## Syllabus: Explain, using a tariff diagram, the effects of imposing a tariff on imported goods on different stakeholders, including domestic producers, foreign producers, consumers and the government.

Letīs Do Some Economics

 Definition: A tariff is a tax imposed on imported goods

When analysing the effects on stakeholders of imposing a tariff on imported goods it is best seen in a tariff diagram. So you are going to construct a tariff diagram - active economics - step by step.

1. Have ready an A4 sheet of paper, a pencil, pen and ruler - yes Joao a ruler (you can also have an eraser ready)

2. Draw 2 axes for price and quantity, a supply and demand curve (make this big and clear). label these Sdom and Ddom for domestic S and D

3. Draw your dotted lines and equilibrium price (Pe) and quantity(Qe) - before the tariff.

4. Draw a horizontal line well below the equilibrium to represent supply at the world price before the tariff - assuming that domestic consumers can buy as much from the world market at the world price as they want to without affecting the world price. Many countries supply goods compared with domestic demand, therefore perfectly elastic.

Now work out and indicate on your diagram:

(i) The equilibrium quantity (Sworld = Ddom)

(ii) Of that equilibrium quantity how much is produced by domestic producers

(iii) How much is therfore imported from the world market.

5. Impose a tariff (Sworld shifts upwards by the amount of the tax (tariff)) ie draw a horizontal line (Sworld+tariff) somewhere between Pworld and the equilibrium.

Now work out and indicate on your diagram:

(i) How much is the new equilibrium (Sworld+tariff = Ddom)

(ii) By how much have imports fallen?

(iv) By how much has domestic production risen?

(v) The amount collected in tax revenue for the government.

Given the stakeholders (domestic producers, foreign producers, consumers and the government) evaluate from this analysis who wins and who loses from the imposition of a tariff.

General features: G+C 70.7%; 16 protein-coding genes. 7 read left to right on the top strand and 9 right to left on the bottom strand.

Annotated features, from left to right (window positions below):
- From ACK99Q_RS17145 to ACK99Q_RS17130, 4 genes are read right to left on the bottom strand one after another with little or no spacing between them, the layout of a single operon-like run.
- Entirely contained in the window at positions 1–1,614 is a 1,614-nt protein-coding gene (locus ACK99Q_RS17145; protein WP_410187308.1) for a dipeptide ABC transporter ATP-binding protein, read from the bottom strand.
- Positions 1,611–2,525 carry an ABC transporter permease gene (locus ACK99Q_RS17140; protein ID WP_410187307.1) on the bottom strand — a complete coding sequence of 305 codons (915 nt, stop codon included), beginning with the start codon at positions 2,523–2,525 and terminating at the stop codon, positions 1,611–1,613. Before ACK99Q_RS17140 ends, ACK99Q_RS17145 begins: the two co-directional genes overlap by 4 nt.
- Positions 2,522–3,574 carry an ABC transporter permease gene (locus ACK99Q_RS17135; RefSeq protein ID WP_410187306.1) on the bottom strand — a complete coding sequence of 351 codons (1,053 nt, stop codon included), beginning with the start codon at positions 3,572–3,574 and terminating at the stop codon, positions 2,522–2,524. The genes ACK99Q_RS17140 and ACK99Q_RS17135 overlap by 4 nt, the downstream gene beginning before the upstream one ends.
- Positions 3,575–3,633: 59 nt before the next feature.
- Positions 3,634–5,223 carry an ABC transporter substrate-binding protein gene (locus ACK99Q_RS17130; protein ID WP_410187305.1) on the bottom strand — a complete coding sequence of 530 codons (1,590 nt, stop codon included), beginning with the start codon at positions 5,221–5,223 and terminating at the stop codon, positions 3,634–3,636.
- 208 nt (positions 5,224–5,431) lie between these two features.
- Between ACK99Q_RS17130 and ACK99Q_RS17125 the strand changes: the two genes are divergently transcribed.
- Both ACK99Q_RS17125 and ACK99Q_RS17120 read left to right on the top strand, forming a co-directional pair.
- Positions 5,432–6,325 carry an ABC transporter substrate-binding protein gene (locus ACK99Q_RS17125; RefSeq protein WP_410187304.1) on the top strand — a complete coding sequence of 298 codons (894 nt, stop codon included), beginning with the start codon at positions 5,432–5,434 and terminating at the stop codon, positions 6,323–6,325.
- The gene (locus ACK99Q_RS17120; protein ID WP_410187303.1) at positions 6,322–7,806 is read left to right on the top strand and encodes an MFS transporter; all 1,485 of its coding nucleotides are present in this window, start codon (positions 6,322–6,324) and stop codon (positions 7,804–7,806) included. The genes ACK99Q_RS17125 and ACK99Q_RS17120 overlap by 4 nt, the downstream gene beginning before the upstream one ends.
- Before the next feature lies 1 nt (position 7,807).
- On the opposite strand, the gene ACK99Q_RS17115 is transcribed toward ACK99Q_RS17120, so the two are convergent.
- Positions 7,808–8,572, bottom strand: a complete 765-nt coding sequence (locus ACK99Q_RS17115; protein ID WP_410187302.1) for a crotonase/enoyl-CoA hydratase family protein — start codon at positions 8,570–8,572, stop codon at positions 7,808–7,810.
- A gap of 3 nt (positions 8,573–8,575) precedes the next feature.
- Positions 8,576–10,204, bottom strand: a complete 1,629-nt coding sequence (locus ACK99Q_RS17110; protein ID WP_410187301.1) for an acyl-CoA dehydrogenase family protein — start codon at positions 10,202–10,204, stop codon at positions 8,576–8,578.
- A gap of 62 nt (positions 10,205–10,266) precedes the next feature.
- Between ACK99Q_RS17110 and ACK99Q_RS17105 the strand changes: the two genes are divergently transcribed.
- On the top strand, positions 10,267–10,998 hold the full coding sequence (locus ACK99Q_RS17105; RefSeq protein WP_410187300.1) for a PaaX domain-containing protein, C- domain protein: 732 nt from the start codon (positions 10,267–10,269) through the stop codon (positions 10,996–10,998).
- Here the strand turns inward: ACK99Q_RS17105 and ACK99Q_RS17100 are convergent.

Look at what happens to Consumer and Producer surplus:

1. Have ready an A4 sheet of paper, a pencil, pen and ruler - yes Joao a ruler (you can also have an eraser ready)

2. Draw 2 axes for price and quantity, a supply and demand curve (make this big and clear). label these Sdom and Ddom for domestic S and D do not include equilibrium dotted lines etc

3. Draw a horizontal line well below the equilibrium to represent supply at the world price before the tariff

4. Outline in colour the amount of Consumer Surplus using the world price supply and domestic demand

5. Outline (different colour) domestic producer surplus

6. Impose a tariff (Sworld shifts upwards by the amount of the tax (tariff)) ie draw a horizontal line (Sworld+tariff) somewhere between Pworld and the equilibrium.

Now work out and indicate on your diagram:

(i) The change in consumer surplus

(ii) The change in domestic producer surplus

(iii) The government Revenue

Ok so far so good. Now identify the amount that was once consumer surplus and now is domestic producer surplus (it has been transferred from consumers to producers).

The rectangle that is now government revenue was also originally consumer surplus but is now transferred to the government.

Which 2 areas on your diagram were once consumer surplus but are now not yet have not been transferred to another stakeholder? What shape are they?

Because these 2 areas were consumer surplus (benefit to consumers) and are now lost to consumers but are not transferred to other stakeholders they are a loss to the economy as a whole and are known as welfare (benefit) or deadweight loss.

Finally can you unequivocally say (make a judgement) whether tariffs are a benefit or not to an economy, taking into account their effects on stakehoders?